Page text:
Home2017-2018Seeing the end of TPS as an Act of Colonialism

Seeing the end of TPS as an Act of Colonialism

By Quinlyn Manfull
Staff Writer

The Trump administration’s recent decision to end the Temporary Protected Status (TPS) for nearly 200,000 Salvadorians is just one on a long list of terrible decisions made by Trump about immigrants in his time as President (and long before).

Cited as a humanitarian program, the Immigration and Nationality Act allowed Salvadorians, Haitians, Nicaraguans and more to live and work legally in the United States due to natural disasters, armed conflict or other strife in their home countries. In past weeks, Trump has taken protections away from more than 45,000 Haitians who were given TPS after their 2010 earthquake, and last year over 2,500 Nicaraguans lost the same protections.

Salvadorans were, by far, the largest group given TPS, shielding them from deportation. Despite the name, TPS had become semi-permanent for hundreds of thousands of people who have been living and working in the United States for the vast majority of their lives, who have built families and livelihoods here.

The administration is giving Salvadorans in the program until September 2019 to leave the country. After that, they will no longer have permission to stay in the country, risking arrest and deportation for so many families across the nation.

Many Salvadorans currently living in the US, and those who originally qualified for protected status, were fleeing a brutal civil war in their country — a war that was made so brutal because of direct action taken by the United States.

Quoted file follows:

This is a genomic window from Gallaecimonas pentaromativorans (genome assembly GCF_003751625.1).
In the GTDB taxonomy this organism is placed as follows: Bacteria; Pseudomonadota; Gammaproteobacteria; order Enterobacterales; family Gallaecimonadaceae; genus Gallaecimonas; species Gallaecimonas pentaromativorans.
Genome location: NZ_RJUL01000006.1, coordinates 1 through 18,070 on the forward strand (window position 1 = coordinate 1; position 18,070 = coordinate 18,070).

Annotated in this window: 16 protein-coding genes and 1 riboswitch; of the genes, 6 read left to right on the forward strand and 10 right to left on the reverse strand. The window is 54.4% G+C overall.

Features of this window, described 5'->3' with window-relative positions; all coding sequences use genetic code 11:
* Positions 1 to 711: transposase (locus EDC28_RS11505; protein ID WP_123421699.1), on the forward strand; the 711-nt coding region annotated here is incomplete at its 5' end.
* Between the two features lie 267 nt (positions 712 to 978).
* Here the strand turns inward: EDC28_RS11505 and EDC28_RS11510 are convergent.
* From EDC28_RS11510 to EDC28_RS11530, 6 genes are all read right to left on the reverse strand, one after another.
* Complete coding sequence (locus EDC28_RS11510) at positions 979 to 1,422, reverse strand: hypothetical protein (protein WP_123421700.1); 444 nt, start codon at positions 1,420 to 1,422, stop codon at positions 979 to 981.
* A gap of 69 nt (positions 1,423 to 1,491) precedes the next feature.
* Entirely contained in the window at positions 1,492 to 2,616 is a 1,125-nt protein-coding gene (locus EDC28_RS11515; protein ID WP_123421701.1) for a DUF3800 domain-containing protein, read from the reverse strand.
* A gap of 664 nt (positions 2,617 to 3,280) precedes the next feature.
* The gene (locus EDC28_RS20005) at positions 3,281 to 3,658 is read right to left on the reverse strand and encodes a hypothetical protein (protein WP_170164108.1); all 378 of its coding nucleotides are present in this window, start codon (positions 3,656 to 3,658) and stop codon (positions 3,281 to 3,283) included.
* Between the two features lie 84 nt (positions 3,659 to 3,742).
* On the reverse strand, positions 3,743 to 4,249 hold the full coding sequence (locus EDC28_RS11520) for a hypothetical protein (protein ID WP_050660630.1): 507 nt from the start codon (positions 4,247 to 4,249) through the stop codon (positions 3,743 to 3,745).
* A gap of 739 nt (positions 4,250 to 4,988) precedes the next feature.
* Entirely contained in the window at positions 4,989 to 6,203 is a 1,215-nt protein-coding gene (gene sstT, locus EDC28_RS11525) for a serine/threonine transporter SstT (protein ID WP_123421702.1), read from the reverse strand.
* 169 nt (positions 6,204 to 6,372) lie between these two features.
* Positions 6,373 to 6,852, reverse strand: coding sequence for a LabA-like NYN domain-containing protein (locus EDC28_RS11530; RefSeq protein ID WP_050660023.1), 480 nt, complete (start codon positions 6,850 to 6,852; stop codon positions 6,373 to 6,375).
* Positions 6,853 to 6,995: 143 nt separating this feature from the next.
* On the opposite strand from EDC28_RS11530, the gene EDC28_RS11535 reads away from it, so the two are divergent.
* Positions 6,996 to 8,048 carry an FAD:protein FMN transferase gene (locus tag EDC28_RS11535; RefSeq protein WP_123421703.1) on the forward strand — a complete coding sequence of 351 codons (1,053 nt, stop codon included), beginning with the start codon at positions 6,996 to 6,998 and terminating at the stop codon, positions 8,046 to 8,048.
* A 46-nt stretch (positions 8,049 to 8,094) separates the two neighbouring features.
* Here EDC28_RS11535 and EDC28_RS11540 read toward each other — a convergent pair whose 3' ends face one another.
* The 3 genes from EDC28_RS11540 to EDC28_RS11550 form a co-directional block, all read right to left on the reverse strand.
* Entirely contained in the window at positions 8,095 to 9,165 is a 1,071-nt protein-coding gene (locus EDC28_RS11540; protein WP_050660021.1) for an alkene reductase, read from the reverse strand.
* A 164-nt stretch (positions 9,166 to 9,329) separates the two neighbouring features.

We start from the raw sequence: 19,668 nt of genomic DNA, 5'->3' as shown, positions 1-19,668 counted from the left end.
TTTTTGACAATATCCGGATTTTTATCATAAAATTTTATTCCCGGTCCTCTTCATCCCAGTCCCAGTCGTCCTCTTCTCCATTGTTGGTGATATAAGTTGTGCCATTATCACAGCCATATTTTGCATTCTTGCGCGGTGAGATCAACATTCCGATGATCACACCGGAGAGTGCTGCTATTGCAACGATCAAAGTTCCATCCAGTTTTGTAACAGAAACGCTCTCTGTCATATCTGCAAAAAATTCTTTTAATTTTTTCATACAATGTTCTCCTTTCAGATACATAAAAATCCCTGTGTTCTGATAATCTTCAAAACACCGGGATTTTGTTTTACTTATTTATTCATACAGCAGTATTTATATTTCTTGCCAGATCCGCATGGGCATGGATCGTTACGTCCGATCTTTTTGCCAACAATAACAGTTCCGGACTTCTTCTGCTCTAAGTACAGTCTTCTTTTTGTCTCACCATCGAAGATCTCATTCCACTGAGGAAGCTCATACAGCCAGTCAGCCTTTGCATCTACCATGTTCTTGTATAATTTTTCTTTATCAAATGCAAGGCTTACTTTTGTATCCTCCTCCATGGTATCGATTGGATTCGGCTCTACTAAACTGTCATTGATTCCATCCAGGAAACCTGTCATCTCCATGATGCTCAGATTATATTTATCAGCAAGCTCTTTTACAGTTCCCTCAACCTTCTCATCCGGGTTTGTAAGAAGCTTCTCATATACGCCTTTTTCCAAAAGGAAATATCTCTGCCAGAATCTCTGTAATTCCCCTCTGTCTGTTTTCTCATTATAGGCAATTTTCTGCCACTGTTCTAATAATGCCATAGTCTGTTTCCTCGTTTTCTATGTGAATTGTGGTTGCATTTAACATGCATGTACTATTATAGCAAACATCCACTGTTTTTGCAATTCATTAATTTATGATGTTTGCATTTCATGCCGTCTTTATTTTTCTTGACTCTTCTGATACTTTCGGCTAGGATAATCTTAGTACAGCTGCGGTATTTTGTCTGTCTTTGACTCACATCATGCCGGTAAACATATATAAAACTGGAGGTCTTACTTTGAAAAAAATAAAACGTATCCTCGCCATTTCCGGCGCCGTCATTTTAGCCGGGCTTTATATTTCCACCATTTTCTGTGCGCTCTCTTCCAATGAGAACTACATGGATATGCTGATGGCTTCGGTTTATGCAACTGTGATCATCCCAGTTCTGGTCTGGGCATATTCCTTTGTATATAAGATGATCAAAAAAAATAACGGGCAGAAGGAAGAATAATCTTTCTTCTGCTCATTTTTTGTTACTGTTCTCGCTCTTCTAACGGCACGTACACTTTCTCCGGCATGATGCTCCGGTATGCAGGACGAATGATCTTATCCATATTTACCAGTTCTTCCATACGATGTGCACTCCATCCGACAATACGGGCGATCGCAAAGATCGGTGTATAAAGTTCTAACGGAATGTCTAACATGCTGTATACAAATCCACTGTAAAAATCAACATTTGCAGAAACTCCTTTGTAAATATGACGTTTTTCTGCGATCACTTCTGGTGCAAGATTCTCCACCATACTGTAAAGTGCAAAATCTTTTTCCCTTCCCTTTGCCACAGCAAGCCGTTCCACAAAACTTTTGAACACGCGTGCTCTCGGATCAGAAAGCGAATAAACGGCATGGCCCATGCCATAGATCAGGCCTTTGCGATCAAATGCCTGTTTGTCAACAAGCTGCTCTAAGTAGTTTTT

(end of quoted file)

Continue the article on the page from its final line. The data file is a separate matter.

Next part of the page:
In Washington Consensus era El Salvador, the US funded death squads and covered up human rights abuses; they provided the right-wing government in El Salvador with weapons, money and political support for a full 11 years after the 1981 massacre.

Washington took an active role in pitting groups against each other, in materially supporting conflicts as well as sending in advisors and hundreds of millions of dollars in economic and military aid. 75,000 people lost their lives during the civil war which lasted 12 years. The United Nations Truth Commission found that more than 84 percent of the killings, kidnappings and torture had been the work of government forces, including the paramilitaries, death squads and army units trained by the United States.

The United States used Latin America as a guinea pig for the neoliberal hellscape they would soon promote across the Middle East and Southeast Asia. Obama’s administration made a huge stride when he expressed regret for US support of Argentina’s “dirty war,” but it is not enough. El Salvador may be small, but the reminiscents and stains of Washingtonian imperialism and intervention may have been the largest there.

Modern day issues in El Salvador, from media manipulation to the use of torture and other war crimes, is rooted in United States imperialism and traces of colonialism. When Cheney can get away with saying that El Salvador is “a lot better” because the United States came in, violence is being committed against both citizens in El Salvador, and Salvadorans living in the United States today.

Trump’s attempt to flip the blame, trying to clean the US’s slate of complicity and culpability in brutality, is disgusting to say the least. Latin American countries today still feel the impact of American manipulation of debt, exploitation of natural resources and promotion of colonial tactics.

By not only not taking the blame for the events that took place in El Salvador, but to blame the immigrants who today do nothing but make America better is a perpetuation of the violence committed against them in the first place.

Colonialism today looks like wiping America’s slate clean, like not admitting to funding massacres and propping up violent proxy wars in other countries. Dependency on foreign states and a continued narrative of violence and destruction has been carefully crafted by the West. It is time to not only recognize the good that immigrant bring to this country, but to admit in our role in killing thousands of Salvadorans and supporting a violent regime.

 

qimanfull@willamette.edu

No comments

Sorry, the comment form is closed at this time.